Record global oil stockpiles could offer an “unprecedented buffer” in times of geopolitical shock, the International Energy Agency (IEA) said on Friday, as it forecast demand growth would slow next year, worsening the glut.
“Stockpiles of oil at a record 3 billion barrels are providing world markets with a degree of comfort. This massive cushion has inflated even as the global oil market adjusts to $50/bbl oil.” the agency noted in its November report released Friday.
Global growth is forecast to slow in 2016 to 3.6 percent, according to the latest International Monetary Fund forecasts, which has warned that “downside” risks to the world economy have grown in recent months. Although the sharp drop in oil prices is a result of oversupply rather than a lack of demand, fears surrounding the health of the global economy are keeping investors on edge.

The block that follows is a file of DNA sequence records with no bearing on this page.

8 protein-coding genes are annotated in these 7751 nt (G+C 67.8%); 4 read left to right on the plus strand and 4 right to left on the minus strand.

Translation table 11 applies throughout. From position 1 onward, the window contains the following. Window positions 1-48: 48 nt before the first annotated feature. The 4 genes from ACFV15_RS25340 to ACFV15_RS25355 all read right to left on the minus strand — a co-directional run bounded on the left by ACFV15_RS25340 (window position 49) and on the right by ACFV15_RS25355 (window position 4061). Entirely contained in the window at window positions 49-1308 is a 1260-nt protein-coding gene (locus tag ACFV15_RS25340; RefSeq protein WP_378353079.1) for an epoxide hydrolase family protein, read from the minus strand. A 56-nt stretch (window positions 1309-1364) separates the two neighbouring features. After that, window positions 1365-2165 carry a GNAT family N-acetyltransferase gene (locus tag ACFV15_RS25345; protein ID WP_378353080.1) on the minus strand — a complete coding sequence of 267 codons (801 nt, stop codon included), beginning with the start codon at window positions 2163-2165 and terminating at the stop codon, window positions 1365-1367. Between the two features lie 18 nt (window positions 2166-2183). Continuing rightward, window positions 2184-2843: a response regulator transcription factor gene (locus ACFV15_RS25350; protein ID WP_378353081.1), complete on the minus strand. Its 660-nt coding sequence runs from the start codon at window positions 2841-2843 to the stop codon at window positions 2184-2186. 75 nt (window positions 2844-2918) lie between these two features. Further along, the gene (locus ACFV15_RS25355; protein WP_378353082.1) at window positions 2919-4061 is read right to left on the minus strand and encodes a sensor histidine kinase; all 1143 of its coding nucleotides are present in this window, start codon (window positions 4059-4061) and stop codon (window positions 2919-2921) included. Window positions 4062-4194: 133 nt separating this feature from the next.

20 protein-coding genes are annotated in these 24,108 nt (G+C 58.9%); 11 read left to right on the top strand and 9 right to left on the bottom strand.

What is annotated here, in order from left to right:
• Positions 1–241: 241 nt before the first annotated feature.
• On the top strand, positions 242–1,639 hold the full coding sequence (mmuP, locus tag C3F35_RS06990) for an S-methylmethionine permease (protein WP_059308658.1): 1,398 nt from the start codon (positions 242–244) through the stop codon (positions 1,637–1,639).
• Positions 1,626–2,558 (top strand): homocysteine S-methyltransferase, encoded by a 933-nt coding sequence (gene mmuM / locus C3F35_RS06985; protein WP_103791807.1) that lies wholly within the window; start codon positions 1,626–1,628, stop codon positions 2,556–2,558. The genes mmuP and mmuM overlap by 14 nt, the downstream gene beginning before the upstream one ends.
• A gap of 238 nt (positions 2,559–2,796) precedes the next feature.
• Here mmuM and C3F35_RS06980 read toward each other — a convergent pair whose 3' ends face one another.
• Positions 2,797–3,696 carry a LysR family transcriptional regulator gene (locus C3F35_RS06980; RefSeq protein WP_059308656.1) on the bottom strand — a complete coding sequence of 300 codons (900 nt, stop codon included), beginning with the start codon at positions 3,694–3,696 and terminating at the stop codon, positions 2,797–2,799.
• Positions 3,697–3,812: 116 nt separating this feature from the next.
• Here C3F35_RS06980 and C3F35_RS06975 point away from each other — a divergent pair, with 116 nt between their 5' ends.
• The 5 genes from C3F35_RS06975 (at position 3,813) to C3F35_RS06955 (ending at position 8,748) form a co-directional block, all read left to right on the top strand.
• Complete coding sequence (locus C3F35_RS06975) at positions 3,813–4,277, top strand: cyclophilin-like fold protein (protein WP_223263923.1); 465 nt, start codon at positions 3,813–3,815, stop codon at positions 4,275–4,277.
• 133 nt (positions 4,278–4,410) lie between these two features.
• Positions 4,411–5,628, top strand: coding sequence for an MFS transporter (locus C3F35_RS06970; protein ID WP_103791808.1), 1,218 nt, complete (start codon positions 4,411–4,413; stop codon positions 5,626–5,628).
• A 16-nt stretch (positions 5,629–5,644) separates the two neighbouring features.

While supply appears to have outpaced demand growth in 2015, keeping oil prices subdued at their current level of $44.23 a barrel for benchmark Brent while U.S. sweet crude trades at $41.62, demand growth could slow next year, the IEA said, a factor that could be bearish for oil markets.
“Demand growth has risen to a five-year high of nearly 2 mb/d, with India galloping to its fastest pace in more than a decade. But gains in demand have been outpaced by vigorous production from OPEC and resilient non-OPEC supply – with Russian output at a post-Soviet record and likely to remain robust in 2016 as well. The net result is brimming crude oil stocks that offer an unprecedented buffer against geopolitical shocks or unexpected supply disruptions.”